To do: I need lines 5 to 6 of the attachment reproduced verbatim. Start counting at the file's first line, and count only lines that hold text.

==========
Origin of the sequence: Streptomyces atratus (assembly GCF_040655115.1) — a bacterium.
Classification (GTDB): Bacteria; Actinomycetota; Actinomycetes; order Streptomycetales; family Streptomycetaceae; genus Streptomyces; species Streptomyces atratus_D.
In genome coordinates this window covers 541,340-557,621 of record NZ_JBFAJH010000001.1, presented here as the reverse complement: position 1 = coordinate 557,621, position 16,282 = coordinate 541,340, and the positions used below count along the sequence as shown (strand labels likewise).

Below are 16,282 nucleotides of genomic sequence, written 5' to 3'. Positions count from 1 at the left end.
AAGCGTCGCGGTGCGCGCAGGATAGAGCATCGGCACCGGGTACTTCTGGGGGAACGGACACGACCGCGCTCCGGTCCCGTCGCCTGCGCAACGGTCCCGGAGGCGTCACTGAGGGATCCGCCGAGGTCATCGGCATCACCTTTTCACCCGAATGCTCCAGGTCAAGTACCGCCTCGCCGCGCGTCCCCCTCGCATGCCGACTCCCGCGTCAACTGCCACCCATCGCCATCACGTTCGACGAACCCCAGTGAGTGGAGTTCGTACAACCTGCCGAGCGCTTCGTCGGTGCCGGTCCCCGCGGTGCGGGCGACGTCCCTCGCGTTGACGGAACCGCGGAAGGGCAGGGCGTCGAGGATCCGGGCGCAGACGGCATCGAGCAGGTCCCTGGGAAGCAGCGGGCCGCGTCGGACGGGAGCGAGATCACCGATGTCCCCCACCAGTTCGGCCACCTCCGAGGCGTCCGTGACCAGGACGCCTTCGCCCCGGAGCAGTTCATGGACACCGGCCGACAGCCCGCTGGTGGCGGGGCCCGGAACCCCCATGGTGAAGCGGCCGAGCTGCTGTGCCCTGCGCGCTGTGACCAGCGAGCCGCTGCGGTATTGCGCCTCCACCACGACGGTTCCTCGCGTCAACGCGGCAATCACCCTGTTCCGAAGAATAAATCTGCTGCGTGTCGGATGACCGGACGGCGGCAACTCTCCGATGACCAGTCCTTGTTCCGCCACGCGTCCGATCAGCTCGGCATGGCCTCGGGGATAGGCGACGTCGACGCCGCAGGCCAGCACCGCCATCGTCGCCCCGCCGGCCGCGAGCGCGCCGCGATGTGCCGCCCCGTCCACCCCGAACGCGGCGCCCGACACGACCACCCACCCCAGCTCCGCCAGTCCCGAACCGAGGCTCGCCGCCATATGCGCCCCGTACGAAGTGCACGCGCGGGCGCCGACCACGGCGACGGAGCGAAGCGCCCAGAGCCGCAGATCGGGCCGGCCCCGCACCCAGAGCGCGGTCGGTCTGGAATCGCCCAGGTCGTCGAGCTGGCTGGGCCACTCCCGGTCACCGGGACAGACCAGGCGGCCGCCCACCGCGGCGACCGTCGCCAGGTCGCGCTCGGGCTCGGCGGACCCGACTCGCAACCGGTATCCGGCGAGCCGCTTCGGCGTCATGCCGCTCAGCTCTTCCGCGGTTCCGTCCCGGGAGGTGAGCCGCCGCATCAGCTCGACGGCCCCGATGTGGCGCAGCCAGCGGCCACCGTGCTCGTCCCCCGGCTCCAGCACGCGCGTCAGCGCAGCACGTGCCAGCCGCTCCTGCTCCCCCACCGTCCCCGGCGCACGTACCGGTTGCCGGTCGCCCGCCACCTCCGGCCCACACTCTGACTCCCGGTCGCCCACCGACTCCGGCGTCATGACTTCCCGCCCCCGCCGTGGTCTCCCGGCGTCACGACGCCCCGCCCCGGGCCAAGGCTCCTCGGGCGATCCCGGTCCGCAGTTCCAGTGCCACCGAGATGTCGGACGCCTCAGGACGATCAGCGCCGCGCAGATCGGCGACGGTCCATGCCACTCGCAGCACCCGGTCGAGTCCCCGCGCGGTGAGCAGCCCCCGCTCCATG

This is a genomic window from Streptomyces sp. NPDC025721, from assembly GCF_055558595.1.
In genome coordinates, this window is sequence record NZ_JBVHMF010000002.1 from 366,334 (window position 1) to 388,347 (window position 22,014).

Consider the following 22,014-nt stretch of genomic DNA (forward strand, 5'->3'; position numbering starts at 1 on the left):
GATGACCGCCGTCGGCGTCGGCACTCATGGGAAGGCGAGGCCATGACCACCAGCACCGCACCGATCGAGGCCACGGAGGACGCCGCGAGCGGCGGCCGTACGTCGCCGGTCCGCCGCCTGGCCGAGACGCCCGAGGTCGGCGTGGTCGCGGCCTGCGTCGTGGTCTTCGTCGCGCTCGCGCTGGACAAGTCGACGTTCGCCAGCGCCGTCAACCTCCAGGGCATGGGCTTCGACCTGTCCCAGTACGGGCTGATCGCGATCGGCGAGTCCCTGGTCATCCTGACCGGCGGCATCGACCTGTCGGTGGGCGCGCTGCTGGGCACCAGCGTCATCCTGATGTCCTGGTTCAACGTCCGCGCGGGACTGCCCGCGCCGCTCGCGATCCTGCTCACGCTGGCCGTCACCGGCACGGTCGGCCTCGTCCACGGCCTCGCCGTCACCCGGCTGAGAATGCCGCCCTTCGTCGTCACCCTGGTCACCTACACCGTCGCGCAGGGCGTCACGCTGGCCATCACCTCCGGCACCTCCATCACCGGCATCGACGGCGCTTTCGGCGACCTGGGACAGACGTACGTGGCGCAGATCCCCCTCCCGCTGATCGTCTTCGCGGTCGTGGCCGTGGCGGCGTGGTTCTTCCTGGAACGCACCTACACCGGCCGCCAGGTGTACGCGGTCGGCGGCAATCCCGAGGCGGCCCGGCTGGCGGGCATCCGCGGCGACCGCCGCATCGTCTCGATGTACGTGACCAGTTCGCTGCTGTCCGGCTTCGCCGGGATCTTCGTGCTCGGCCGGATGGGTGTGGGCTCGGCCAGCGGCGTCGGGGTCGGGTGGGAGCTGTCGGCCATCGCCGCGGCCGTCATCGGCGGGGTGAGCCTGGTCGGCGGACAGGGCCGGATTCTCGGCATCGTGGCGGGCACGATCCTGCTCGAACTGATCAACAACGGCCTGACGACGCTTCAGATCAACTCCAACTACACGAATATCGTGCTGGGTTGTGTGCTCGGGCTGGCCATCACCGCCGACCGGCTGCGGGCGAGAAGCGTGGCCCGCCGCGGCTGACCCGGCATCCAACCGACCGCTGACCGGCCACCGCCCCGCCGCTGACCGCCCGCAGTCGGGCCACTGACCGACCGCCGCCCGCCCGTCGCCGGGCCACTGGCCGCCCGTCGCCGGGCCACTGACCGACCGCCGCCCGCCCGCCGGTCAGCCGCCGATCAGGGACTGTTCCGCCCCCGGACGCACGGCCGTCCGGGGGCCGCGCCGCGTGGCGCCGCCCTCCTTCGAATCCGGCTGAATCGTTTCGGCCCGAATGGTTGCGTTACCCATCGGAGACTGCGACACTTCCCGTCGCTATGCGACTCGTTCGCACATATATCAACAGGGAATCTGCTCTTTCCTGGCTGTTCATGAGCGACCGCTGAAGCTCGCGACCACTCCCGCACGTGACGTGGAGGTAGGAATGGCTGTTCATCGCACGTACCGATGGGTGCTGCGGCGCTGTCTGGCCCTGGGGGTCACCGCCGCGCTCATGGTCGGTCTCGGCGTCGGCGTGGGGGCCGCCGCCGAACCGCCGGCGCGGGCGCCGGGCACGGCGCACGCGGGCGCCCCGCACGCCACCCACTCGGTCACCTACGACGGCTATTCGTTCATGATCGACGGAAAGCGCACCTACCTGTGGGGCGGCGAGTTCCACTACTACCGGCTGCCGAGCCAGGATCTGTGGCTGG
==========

AAGCGTCGCGGTGCGCGCAGGATAGAGCATCGGCACCGGGTACTTCTGGGGGAACGGACACGACCGCGCTCCGGTCCCGTCGCCTGCGCAACGGTCCCGGAGGCGTCACTGAGGGATCCGCCGAGGTCATCGGCATCACCTTTTCACCCGAATGCTCCAGGTCAAGTACCGCCTCGCCGCGCGTCCCCCTCGCATGCCGACTCCCGCGTCAACTGCCACCCATCGCCATCACGTTCGACGAACCCCAGTGAGTGGAGTTCGTACAACCTGCCGAGCGCTTCGTCGGTGCCGGTCCCCGCGGTGCGGGCGACGTCCCTCGCGTTGACGGAACCGCGGAAGGGCAGGGCGTCGAGGATCCGGGCGCAGACGGCATCGAGCAGGTCCCTGGGAAGCAGCGGGCCGCGTCGGACGGGAGCGAGATCACCGATGTCCCCCACCAGTTCGGCCACCTCCGAGGCGTCCGTGACCAGGACGCCTTCGCCCCGGAGCAGTTCATGGACACCGGCCGACAGCCCGCTGGTGGCGGGGCCCGGAACCCCCATGGTGAAGCGGCCGAGCTGCTGTGCCCTGCGCGCTGTGACCAGCGAGCCGCTGCGGTATTGCGCCTCCACCACGACGGTTCCTCGCGTCAACGCGGCAATCACCCTGTTCCGAAGAATAAATCTGCTGCGTGTCGGATGACCGGACGGCGGCAACTCTCCGATGACCAGTCCTTGTTCCGCCACGCGTCCGATCAGCTCGGCATGGCCTCGGGGATAGGCGACGTCGACGCCGCAGGCCAGCACCGCCATCGTCGCCCCGCCGGCCGCGAGCGCGCCGCGATGTGCCGCCCCGTCCACCCCGAACGCGGCGCCCGACACGACCACCCACCCCAGCTCCGCCAGTCCCGAACCGAGGCTCGCCGCCATATGCGCCCCGTACGAAGTGCACGCGCGGGCGCCGACCACGGCGACGGAGCGAAGCGCCCAGAGCCGCAGATCGGGCCGGCCCCGCACCCAGAGCGCGGTCGGTCTGGAATCGCCCAGGTCGTCGAGCTGGCTGGGCCACTCCCGGTCACCGGGACAGACCAGGCGGCCGCCCACCGCGGCGACCGTCGCCAGGTCGCGCTCGGGCTCGGCGGACCCGACTCGCAACCGGTATCCGGCGAGCCGCTTCGGCGTCATGCCGCTCAGCTCTTCCGCGGTTCCGTCCCGGGAGGTGAGCCGCCGCATCAGCTCGACGGCCCCGATGTGGCGCAGCCAGCGGCCACCGTGCTCGTCCCCCGGCTCCAGCACGCGCGTCAGCGCAGCACGTGCCAGCCGCTCCTGCTCCCCCACCGTCCCCGGCGCACGTACCGGTTGCCGGTCGCCCGCCACCTCCGGCCCACACTCTGACTCCCGGTCGCCCACCGACTCCGGCGTCATGACTTCCCGCCCCCGCCGTGGTCTCCCGGCGTCACGACGCCCCGCCCCGGGCCAAGGCTCCTCGGGCGATCCCGGTCCGCAGTTCCAGTGCCACCGAGATGTCGGACGCCTCAGGACGATCAGCGCCGCGCAGATCGGCGACGGTCCATGCCACTCGCAGCACCCGGTCGAGTCCCCGCGCGGTGAGCAGCCCCCGCTCCATG

This is a genomic window from Streptomyces sp. NPDC025721, from assembly GCF_055558595.1.